Safely home now from our trip to London and stay at Great Ormond St Children’s Hospital. Just before the BLFP returns to ‘normal’ i.e. the random and idiosyncratic ramblings of a middle aged man, I’d like to mention one more aspect of GOSH.
Prior to, and during Eve’s stay at the hospital we had many messages of support from family and friends. Some of them said that we would be in their prayers. Readers and friends will know that I’m not one to indulge or believe in such things myself but it was touching nonetheless that we were in the thoughts of those friends.
At the hospital there is a multi faith chapel. It is described in leaflets for GOSH as “A place of worship for those of any faith or simply a quiet place for those of none”.
I therefore found myself in a quiet place:
You can see from the photo the various soft toys and keepsakes that are on display. They are there for various symbolic reasons be it hope, thanks or remembrance. It is known as the Teddy Bears’ Choir.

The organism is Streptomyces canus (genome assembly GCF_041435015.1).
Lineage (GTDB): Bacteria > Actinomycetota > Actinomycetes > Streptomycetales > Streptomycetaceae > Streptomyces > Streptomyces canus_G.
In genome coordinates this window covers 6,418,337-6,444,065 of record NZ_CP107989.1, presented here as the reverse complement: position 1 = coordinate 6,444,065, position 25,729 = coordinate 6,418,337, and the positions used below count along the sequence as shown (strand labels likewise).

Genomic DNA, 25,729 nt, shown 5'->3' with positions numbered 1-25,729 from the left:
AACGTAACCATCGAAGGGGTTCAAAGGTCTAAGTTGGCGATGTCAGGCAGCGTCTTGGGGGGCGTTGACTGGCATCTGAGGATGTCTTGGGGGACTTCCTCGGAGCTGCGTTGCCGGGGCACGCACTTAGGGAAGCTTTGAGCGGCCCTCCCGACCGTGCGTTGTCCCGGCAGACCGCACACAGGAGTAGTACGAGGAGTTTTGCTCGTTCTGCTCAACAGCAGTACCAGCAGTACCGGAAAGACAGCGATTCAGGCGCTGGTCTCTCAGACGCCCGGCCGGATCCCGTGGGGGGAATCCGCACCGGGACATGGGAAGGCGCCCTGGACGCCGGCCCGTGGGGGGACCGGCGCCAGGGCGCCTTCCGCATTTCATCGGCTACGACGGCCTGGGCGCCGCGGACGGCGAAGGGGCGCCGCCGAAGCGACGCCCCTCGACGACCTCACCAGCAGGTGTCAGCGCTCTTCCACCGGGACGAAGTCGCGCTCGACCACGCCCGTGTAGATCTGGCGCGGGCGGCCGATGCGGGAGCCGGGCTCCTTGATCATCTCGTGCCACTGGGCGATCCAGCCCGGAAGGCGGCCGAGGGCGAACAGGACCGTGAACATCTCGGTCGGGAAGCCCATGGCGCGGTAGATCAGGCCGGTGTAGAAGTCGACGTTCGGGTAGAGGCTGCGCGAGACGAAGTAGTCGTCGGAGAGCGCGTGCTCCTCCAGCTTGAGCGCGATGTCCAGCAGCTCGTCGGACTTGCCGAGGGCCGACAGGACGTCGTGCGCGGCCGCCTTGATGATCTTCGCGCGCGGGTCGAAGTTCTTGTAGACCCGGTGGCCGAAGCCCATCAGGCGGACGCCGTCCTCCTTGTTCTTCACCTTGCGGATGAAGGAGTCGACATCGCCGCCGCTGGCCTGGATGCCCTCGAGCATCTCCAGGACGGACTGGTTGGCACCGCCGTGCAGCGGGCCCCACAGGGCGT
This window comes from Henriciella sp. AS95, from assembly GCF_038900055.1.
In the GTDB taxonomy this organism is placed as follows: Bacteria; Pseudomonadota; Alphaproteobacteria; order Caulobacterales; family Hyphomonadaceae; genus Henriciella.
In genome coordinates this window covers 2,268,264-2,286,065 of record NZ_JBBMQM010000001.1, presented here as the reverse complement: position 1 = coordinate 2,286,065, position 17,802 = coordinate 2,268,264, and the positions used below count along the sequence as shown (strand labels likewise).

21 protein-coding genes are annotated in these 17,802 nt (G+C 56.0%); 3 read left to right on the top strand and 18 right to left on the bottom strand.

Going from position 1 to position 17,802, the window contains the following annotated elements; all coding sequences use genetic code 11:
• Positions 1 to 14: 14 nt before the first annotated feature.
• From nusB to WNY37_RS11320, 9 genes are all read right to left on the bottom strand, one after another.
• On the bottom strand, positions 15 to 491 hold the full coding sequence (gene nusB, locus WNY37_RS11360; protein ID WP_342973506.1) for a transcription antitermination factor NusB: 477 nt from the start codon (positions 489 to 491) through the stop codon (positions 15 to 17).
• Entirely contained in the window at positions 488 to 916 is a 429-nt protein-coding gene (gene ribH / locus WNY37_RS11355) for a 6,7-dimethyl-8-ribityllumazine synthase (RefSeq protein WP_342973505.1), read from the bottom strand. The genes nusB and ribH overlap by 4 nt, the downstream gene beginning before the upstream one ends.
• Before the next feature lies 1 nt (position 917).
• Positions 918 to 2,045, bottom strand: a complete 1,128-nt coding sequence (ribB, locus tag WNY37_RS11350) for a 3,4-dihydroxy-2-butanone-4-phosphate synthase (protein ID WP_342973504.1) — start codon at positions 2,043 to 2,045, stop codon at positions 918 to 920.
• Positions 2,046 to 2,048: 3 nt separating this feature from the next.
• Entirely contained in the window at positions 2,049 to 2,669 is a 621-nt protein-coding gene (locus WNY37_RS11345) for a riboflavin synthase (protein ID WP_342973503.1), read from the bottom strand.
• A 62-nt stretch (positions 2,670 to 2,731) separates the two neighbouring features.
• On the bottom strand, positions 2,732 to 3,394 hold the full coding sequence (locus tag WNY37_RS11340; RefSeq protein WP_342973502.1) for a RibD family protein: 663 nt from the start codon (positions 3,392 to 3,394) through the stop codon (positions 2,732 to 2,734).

My reflection on that receives a jolt when I read this notice:
There are many (hundreds of) cards on display too. One said “We will always remember you. Please take care of Oliver”. Another read “You are in our thoughts and we pray for Emma”. These little vignettes each had a hidden story behind them.
Who was the poor child whom the card was directed to? Was Oliver a brother or a pet? Or was he one of the teddy bears on display?
How did things turn out for Emma?
Below is the poignant book of remembrance which records the passing of patients on a particular day. This was the entry for Friday 11th March:
There was also a book of intercession, packed with requests for prayers for young patients.
My visit to the chapel had been really for something to do when I was required not to be in the ward. I left to find that the team were still busy with Eve and I went back. By this time a preacher was giving thanks to whichever higher power for the success of a child’s operation. Her ‘congregation’ consisted of one man and one woman, presumably the parents of the child in question.
I’m not religious at all.
But everyone needs a quiet place at one time or another.